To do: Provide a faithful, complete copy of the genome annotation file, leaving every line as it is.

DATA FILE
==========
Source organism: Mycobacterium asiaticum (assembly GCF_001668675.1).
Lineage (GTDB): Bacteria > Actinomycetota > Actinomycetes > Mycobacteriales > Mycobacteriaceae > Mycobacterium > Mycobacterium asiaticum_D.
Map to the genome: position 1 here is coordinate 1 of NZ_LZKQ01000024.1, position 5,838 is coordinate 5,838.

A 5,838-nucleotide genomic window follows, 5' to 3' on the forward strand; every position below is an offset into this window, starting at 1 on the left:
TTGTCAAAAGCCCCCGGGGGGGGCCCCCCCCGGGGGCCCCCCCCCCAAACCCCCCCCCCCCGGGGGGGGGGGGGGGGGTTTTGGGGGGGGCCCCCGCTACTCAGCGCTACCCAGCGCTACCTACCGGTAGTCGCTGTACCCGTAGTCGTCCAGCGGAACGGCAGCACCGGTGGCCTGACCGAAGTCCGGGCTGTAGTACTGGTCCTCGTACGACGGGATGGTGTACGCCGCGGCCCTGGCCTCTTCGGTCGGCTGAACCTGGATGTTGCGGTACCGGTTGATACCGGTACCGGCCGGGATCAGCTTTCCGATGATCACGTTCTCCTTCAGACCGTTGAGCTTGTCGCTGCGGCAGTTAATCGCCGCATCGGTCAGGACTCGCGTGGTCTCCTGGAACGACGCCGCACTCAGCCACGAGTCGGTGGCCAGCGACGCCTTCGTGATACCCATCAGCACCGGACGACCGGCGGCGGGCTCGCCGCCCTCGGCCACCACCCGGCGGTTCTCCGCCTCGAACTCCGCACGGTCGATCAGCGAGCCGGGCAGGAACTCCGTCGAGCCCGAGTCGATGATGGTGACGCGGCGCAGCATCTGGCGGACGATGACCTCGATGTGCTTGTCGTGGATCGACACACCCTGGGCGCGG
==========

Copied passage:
Source organism: Mycobacterium asiaticum (assembly GCF_001668675.1).
Lineage (GTDB): Bacteria > Actinomycetota > Actinomycetes > Mycobacteriales > Mycobacteriaceae > Mycobacterium > Mycobacterium asiaticum_D.
Map to the genome: position 1 here is coordinate 1 of NZ_LZKQ01000024.1, position 5,838 is coordinate 5,838.

A 5,838-nucleotide genomic window follows, 5' to 3' on the forward strand; every position below is an offset into this window, starting at 1 on the left:
TTGTCAAAAGCCCCCGGGGGGGGCCCCCCCCGGGGGCCCCCCCCCCAAACCCCCCCCCCCCGGGGGGGGGGGGGGGGGTTTTGGGGGGGGCCCCCGCTACTCAGCGCTACCCAGCGCTACCTACCGGTAGTCGCTGTACCCGTAGTCGTCCAGCGGAACGGCAGCACCGGTGGCCTGACCGAAGTCCGGGCTGTAGTACTGGTCCTCGTACGACGGGATGGTGTACGCCGCGGCCCTGGCCTCTTCGGTCGGCTGAACCTGGATGTTGCGGTACCGGTTGATACCGGTACCGGCCGGGATCAGCTTTCCGATGATCACGTTCTCCTTCAGACCGTTGAGCTTGTCGCTGCGGCAGTTAATCGCCGCATCGGTCAGGACTCGCGTGGTCTCCTGGAACGACGCCGCACTCAGCCACGAGTCGGTGGCCAGCGACGCCTTCGTGATACCCATCAGCACCGGACGACCGGCGGCGGGCTCGCCGCCCTCGGCCACCACCCGGCGGTTCTCCGCCTCGAACTCCGCACGGTCGATCAGCGAGCCGGGCAGGAACTCCGTCGAGCCCGAGTCGATGATGGTGACGCGGCGCAGCATCTGGCGGACGATGACCTCGATGTGCTTGTCGTGGATCGACACACCCTGGGCGCGG